I know that my own behavior at, say, conference receptions is now much more circumspect than it might have been in the past, that I’m much less willing to don silly hats or assume silly poses or hold up silly signs. A few years ago, I would have assumed that a few folks would have gotten little laughs out of the silliness as captured in photos. Now, I assume that the silly pictures will live forever on the web and in search-engine results–and while they can’t really do me any harm, I’d just as soon not, thank you.

So does this make me a killjoy? Maybe so. Such is life. Apparently I’m not the only one…

8 Responses to “Over-sharing?”

  1. Angel says:

    Given that I am not the most social person–I don’t attend parties with any regularity, rarely if ever go something like a social/party at a conference, etc.– the likelihood of anybody snapping a picture of me is pretty slim. Family is the only folk I have to worry about, and there I make sure I temper the behavior, since I know at least one member who loves to snap that camera around and post it to FB a bit much. I don’t give her much to work from, so to speak. If it makes me a killjoy, so be it. But better than having lord knows what crop up someplace where certain folk can see it. Overall, I have observed that often, in the end, what gets people in trouble is not pictures they post themselves. It’s what their “friends” post, usually without thinking.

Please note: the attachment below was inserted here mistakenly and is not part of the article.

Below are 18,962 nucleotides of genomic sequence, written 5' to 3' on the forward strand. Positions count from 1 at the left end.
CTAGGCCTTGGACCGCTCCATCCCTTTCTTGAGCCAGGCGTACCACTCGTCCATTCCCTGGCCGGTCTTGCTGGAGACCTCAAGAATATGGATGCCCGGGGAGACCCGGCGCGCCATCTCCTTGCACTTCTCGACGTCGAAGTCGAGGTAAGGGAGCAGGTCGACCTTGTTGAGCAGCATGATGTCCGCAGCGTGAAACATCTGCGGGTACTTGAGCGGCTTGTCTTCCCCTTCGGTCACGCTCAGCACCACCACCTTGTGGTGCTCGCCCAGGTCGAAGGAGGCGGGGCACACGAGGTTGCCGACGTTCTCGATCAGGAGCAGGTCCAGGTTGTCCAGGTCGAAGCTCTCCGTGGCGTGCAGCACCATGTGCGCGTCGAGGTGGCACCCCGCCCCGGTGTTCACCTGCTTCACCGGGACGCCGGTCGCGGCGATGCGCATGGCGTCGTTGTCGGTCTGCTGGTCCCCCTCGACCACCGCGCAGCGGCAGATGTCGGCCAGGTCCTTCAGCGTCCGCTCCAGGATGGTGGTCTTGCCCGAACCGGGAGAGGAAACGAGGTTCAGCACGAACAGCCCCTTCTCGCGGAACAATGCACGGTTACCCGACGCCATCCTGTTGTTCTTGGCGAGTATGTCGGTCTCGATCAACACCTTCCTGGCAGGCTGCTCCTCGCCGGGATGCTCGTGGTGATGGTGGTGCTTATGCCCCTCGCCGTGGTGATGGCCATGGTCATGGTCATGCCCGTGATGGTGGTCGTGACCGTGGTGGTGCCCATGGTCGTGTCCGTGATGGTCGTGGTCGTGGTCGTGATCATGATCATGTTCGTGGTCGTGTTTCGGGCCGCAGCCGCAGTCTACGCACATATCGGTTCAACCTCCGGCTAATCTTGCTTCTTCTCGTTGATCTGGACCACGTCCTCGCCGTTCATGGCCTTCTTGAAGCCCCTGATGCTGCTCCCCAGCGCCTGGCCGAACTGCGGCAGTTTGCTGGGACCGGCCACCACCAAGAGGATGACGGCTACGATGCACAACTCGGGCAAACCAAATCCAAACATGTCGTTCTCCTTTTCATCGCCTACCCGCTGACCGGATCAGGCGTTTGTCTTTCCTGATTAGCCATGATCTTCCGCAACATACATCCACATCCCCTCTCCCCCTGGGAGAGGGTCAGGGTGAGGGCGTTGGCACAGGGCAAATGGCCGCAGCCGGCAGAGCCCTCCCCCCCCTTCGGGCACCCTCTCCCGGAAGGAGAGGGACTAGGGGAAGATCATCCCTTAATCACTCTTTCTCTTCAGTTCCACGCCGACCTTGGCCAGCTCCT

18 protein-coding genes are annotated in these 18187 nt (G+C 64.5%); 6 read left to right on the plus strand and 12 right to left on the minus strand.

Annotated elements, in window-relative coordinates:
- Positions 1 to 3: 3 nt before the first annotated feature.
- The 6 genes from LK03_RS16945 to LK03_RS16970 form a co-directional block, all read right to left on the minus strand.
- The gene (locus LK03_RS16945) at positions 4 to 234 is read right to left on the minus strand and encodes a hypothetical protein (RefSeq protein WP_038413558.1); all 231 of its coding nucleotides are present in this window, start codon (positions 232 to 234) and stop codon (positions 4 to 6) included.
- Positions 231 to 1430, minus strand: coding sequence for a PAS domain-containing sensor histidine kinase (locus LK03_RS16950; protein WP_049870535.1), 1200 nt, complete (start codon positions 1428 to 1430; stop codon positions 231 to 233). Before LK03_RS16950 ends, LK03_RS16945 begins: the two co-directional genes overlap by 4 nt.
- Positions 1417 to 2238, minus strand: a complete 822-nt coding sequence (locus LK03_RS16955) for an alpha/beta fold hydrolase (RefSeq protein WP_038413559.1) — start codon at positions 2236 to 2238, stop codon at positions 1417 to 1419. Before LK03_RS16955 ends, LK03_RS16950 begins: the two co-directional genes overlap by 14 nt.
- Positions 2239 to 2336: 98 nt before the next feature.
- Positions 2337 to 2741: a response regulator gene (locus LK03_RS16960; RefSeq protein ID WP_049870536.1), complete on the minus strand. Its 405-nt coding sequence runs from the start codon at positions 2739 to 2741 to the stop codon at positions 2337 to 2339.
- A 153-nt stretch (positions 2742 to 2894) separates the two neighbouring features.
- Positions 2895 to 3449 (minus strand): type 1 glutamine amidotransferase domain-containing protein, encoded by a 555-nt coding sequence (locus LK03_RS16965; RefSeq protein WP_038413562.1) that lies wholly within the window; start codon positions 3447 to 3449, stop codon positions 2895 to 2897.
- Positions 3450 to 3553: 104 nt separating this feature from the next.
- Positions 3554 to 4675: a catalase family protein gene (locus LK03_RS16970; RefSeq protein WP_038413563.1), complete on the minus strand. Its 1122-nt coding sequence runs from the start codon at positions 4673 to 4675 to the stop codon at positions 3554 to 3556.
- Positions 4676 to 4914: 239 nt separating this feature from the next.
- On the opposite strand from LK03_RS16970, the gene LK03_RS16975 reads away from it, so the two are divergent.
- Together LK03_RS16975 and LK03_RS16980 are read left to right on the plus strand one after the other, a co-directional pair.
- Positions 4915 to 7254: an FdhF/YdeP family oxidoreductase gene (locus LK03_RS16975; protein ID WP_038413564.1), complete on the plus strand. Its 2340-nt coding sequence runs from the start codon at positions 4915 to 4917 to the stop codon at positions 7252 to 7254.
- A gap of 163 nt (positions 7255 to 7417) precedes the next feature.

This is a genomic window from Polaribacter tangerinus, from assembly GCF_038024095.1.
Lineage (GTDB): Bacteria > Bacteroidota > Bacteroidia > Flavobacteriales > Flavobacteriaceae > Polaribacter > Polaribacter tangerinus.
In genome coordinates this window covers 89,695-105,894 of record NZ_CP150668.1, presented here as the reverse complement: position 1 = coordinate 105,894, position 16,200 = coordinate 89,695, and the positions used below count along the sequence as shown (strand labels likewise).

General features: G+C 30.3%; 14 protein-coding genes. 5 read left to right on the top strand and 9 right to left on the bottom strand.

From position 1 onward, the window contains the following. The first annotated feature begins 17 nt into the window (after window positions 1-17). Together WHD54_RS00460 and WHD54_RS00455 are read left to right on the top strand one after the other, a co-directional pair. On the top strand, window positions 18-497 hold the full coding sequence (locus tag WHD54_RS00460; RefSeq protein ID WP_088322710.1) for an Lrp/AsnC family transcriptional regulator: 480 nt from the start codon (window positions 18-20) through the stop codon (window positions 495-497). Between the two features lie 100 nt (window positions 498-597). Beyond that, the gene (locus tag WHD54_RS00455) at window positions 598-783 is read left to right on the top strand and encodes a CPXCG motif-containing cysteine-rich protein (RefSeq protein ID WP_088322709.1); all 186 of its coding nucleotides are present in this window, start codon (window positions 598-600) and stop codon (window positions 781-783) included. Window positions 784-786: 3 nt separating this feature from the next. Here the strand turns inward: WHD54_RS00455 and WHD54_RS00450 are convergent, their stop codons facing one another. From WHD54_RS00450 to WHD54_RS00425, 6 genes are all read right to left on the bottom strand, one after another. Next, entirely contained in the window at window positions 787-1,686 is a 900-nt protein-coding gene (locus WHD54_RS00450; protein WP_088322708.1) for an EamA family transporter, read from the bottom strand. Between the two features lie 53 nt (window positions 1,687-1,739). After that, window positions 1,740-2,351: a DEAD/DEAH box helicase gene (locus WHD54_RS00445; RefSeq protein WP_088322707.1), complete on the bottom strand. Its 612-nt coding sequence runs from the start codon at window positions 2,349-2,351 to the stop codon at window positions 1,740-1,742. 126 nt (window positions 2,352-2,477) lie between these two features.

Best, and keep on blogging.

  2. GeekChic says:

    Count me as a killjoy on this topic too – though I’m not as polite as you. I refuse to allow my picture to be taken and am quite firm about why (my image, my choice – not yours). My picture isn’t in my employer’s staff directory – it sure as heck isn’t going to be on someone’s Facebook page (or anywhere else for that matter)!

    I also don’t fully understand the need to over-share but I understand that I’m in the minority on this topic. What I do resent is the implication that there is somehow something “wrong” with me for wishing to be a private person.

  3. walt says:

    GeekChic: I’m not sure you’re in the minority. Actually, I strongly suspect that you’re not, but that over-sharers are both much more visible on this issue and inclined to believe that theirs is the only reasonable stance.